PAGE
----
Here are the links for learning styles… these were a great read
ou may be interested in my summary of the recent class discussion regarding “Learning Styles”. We explored 4 key topics:
1. what learning styles are and how they are described.
Amber led this discussion and offered a quiz that classifies three styles; Auditory, Visual and Tactile. You can check out the quiz at: http://www.personal.psu.edu/bxb11/LSI/LSI.htm. Amber challenged us with the question “Why is important or beneficial for us as educators to understand our student’s learning styles and what kind of barriers do we face when dealing with a learning style diversity in our students?” She also guided us to the Duquesne University website to explore why it is important for educators to understand their students: http://www.duq.edu/about/centers-and-institutes/center-for-teaching-excellence/teaching-and-learning/understanding-your-students.
Lindsay contributed additional resources to this topic and provided the following resources for consideration:
Allcock, S., J., and Hulme, J., A. (2010) Learning styles in the classroom: Educational benefit or planning exercise? Retrieved from: http://files.eric.ed.gov/fulltext/EJ920100.pdf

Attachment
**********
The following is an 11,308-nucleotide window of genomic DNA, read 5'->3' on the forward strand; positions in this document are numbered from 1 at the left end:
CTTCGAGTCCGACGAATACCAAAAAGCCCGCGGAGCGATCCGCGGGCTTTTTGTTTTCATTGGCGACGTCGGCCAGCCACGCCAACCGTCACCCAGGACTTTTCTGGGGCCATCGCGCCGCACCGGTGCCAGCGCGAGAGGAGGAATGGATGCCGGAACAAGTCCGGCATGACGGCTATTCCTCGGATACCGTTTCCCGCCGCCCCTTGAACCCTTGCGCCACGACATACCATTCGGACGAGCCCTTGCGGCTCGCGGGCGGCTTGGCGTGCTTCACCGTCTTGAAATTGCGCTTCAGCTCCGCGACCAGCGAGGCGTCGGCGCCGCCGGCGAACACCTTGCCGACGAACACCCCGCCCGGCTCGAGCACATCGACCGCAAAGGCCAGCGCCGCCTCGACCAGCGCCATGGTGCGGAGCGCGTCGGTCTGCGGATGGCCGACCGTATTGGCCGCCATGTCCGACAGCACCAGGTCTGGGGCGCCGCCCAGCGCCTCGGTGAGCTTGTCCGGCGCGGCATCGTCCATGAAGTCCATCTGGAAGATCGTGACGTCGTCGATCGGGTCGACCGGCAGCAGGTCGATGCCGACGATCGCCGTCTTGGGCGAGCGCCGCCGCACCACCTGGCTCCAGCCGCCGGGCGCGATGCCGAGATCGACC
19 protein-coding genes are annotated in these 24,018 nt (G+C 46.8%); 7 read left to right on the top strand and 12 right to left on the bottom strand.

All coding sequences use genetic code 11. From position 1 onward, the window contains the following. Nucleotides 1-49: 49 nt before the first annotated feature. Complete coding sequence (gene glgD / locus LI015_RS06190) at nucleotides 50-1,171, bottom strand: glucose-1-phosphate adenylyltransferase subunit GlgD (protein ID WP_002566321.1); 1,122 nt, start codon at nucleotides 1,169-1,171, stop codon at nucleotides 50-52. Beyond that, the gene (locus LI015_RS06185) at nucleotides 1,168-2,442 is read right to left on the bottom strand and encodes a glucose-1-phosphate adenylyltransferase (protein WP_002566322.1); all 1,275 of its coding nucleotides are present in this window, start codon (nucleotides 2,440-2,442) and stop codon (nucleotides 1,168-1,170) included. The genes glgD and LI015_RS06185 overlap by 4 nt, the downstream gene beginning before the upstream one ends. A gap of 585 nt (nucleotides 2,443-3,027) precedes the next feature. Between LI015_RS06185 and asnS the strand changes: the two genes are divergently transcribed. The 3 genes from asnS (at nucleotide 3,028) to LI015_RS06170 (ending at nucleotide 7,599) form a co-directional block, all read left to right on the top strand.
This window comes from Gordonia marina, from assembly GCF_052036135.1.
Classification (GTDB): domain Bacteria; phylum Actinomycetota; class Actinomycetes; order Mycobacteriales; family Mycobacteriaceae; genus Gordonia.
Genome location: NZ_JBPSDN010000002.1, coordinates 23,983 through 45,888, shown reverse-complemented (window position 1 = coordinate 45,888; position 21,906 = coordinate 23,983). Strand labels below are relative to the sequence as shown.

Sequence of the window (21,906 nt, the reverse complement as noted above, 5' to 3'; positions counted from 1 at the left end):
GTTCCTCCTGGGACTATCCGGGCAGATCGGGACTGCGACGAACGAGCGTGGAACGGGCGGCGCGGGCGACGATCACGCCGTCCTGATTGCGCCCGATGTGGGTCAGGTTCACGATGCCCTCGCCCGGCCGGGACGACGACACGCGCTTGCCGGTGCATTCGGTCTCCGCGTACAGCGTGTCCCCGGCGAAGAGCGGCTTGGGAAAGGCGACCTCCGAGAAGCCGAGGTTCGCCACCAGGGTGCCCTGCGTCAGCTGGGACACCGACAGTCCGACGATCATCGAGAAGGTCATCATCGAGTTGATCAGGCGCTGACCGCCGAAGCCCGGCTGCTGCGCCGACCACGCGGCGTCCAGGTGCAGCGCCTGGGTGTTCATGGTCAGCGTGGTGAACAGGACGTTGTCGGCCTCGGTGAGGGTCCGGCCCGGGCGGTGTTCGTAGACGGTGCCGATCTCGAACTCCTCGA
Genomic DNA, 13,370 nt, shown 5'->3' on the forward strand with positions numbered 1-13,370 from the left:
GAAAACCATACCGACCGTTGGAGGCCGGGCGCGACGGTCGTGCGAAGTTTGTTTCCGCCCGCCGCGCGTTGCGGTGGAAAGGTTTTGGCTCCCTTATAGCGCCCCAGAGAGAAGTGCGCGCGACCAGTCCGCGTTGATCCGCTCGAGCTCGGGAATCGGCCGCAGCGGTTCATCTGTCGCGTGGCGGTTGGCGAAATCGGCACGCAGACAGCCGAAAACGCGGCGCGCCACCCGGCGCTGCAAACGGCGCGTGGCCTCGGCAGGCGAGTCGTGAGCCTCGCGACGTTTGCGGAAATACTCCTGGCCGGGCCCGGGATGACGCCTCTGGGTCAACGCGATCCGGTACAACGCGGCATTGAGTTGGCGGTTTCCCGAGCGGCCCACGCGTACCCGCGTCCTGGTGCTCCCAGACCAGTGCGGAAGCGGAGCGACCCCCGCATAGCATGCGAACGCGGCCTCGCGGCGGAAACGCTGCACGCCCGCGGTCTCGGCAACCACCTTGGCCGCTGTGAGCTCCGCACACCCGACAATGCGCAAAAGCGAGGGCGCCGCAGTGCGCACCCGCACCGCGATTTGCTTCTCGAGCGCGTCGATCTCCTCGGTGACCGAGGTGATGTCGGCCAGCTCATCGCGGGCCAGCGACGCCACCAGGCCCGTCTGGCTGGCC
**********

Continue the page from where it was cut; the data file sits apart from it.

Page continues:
Another resource with well laid out comparisons is: http://www.tecweb.org/styles/gardner.html.
The topic was explored in more detail by other students who contributed valuable perspectives from their teaching and educational experiences.
2.learning style related to profession to see if there were any ‘preferred’ learning styles associated with various professions. What we learned from these articles (see list below) was that several faculty favored their own personal learning style (Crawford, Alhreish, & Popovich, 2012), some students “preferred learning through sight and physical sensation” (McCrow, Yevchak, & Lewis, 2014), there could be a link between learning styles and critical thinking (Andreou, Papastavrou, & Merkouris, 2014), teaching styles might need to be modified to the cultural context (Manee, Nadar & Jahrami, 2013), time and technology may influence a student’s preferred learning format (Doyle & Jacobs, 2013), recommendations for educators to focus on innovative methods and adopt a learner centered approach (Rajeswari, 2010), and students often switch between learning styles (Landry, 2011). (Reference detail posted at end of blog).